I first read Lanark a long time ago (in a galaxy far, far away). It's a boom to read, read and read again.
Lanark defies description. Like Slaughterhouse Five it is both outlandish science-fiction and obvious autobiography, like The Third Policeman it makes use of lengthy footnotes that say absolutely nothing, it begins with book three, has a prologue halfway through, and it includes a long index of plagiarisms in the middle of a discussion between the author and his lead character. Like many difficult books it is probably better appreciated on subsequent readings, but it is likely to grab you from the off. Books 3 and 4 (which you read first and last) are about Lanark, a man who arrives by train in a strange town. Having no name, he takes one from a sepia-tinted tourist-photograph he saw on the compartment wall. The city has no daylight and the inhabitants do no work, living off subsistence-level grants from an unseen power. Many people suffer from oddly symbolic diseases. Lanark develops 'dragonhide', a physical manifestation of Wilhelm Reich's emotional armouring, which smothers his arm in thick heavy scales and claws where his fingers were, one of his friends develops 'mouths' the symptoms of which involves mouths opening like wounds over the body which then speak independently of the sufferer. Lanark commits suicide and comes round in 'The Institute'. The Institute is devoted to curing those it can, but uses the hopeless cases as fuel (dragonhide sufferers eventually 'go nova' if uncured, when their pent-up emotions cause their bodies to explode, which energy is harnessed to power generators) or as food (the glutinous 'softs' are turned into a processed blancmange-like substance which Lanark refuses to eat when he discovers its source). This is only part of the opening book. The novel later trips back to Glasgow just after the war, where we meet Thaw (who it would appear is Lanark in a previous incarnation) for books 2 and 3. I will stop the description here, because it cannot do the book justice.Or as it says here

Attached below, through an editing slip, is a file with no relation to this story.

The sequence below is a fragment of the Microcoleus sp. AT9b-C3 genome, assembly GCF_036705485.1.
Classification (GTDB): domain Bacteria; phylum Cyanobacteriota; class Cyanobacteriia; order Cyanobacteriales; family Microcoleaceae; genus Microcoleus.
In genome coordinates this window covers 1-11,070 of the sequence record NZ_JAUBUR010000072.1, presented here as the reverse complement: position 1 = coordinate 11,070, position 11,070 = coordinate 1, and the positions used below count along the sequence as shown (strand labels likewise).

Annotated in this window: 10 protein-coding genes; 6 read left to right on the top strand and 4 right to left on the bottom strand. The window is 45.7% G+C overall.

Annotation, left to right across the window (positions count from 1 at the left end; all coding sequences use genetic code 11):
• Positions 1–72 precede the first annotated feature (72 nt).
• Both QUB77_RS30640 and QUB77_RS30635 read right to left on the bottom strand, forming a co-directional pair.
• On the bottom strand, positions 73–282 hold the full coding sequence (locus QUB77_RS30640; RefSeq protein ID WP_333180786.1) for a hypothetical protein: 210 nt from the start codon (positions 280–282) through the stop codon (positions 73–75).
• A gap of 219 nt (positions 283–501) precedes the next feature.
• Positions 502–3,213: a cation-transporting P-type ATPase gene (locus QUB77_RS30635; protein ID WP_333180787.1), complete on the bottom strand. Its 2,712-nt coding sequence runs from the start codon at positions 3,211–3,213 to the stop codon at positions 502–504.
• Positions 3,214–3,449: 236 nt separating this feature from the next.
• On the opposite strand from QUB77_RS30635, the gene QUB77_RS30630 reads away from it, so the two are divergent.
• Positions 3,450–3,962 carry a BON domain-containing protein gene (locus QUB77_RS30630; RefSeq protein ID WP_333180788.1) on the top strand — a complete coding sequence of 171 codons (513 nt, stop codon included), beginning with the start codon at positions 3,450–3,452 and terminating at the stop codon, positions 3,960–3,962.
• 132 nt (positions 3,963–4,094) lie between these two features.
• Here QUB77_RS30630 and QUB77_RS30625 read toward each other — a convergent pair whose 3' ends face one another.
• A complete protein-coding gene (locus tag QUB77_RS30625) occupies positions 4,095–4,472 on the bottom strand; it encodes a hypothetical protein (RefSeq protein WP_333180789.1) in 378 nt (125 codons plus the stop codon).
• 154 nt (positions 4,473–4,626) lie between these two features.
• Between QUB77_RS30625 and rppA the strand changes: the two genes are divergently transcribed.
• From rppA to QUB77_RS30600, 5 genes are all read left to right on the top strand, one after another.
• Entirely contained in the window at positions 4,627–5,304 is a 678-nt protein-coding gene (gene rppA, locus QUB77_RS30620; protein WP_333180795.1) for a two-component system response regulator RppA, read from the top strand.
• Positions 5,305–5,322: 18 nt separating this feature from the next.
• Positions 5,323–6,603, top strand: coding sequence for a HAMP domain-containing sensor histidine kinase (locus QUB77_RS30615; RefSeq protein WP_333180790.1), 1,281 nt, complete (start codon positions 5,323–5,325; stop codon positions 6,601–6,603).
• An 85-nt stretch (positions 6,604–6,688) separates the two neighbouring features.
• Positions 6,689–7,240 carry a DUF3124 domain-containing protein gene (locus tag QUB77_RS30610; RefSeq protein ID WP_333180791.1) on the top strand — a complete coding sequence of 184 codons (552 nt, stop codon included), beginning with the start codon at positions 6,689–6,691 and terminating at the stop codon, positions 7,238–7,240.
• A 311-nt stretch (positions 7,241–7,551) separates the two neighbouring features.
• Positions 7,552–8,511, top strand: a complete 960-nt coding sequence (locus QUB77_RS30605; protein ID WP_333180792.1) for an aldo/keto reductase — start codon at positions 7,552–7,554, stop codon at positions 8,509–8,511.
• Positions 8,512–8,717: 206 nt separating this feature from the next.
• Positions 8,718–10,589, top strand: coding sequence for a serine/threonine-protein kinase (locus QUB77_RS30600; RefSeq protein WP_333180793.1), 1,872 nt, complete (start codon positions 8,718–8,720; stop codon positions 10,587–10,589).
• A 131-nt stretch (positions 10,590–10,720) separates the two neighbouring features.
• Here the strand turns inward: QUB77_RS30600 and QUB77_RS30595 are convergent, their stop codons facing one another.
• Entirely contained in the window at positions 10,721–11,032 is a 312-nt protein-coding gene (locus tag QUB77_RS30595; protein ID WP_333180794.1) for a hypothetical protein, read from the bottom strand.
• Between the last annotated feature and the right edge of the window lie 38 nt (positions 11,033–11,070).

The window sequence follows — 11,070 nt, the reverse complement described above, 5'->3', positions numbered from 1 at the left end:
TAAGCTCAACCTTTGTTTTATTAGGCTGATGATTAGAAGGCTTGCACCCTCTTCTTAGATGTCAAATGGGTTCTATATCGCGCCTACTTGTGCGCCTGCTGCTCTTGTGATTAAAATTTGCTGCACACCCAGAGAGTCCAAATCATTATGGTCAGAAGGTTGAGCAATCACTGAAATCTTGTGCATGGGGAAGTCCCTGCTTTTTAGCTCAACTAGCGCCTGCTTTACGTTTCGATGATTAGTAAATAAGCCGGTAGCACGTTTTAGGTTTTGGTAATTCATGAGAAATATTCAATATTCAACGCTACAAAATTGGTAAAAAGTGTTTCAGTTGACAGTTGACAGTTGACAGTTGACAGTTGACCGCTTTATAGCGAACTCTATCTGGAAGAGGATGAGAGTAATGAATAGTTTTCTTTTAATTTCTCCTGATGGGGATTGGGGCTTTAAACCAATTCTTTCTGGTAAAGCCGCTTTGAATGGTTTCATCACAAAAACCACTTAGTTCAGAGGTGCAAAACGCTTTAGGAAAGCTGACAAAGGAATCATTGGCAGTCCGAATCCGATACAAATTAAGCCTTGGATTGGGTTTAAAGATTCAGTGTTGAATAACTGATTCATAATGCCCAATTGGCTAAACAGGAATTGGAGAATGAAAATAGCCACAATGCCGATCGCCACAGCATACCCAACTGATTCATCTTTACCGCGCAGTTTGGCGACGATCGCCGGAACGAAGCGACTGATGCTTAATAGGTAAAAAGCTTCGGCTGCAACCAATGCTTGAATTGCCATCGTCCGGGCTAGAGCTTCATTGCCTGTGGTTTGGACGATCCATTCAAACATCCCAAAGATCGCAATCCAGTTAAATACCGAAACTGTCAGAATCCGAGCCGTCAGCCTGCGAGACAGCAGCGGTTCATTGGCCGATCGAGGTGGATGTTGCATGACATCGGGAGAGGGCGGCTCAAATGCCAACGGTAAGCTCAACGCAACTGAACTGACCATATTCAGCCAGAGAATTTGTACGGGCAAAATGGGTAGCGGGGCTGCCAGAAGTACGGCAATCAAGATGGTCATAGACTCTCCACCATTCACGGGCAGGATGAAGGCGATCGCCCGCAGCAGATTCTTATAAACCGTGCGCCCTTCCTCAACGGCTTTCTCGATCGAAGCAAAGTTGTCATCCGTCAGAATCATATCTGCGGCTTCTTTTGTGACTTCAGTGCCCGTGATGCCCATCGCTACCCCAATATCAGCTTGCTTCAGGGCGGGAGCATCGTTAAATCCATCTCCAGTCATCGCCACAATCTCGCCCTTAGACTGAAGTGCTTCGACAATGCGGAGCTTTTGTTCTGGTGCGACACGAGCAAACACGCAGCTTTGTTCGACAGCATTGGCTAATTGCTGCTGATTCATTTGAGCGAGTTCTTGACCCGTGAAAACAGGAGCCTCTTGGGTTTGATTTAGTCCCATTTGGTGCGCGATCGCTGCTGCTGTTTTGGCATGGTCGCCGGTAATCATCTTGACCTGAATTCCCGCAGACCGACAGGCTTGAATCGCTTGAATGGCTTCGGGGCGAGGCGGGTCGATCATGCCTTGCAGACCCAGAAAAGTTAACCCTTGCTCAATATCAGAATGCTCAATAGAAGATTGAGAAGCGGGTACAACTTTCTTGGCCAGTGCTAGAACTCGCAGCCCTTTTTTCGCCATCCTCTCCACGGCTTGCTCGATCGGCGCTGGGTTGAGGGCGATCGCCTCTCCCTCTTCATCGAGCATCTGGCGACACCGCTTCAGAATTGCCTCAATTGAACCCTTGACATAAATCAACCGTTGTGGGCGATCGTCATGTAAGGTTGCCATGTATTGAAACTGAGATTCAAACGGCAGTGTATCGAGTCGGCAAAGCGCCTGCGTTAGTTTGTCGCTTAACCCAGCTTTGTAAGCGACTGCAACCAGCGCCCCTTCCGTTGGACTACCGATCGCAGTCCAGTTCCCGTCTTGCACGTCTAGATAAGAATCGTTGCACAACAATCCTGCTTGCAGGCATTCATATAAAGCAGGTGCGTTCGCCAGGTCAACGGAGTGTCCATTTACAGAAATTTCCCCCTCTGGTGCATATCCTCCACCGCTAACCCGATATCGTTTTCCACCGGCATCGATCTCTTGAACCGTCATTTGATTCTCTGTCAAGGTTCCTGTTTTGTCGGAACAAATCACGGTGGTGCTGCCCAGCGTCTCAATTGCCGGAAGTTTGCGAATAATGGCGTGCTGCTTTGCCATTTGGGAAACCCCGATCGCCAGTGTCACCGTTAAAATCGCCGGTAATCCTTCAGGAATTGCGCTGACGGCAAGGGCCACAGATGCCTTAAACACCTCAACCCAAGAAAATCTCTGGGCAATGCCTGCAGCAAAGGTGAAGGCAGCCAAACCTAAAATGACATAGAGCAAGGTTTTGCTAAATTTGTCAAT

Lanark is one of the great novels of our time, a surreal mural of unsettling images and ideas vigorously coloured with anarchic humour, an epic fable that subverts submission to hypocritical social codes.Time spent reading Lanark is time well spent.
Here's an exhibtion of Gray's preliminary work on Lanark.
Here's an interview with the man.
Here's the end of this Alasdair Gray fest. But I forgot to tell you where to get Lanark.
Here's the fancy box set. And here's the other one.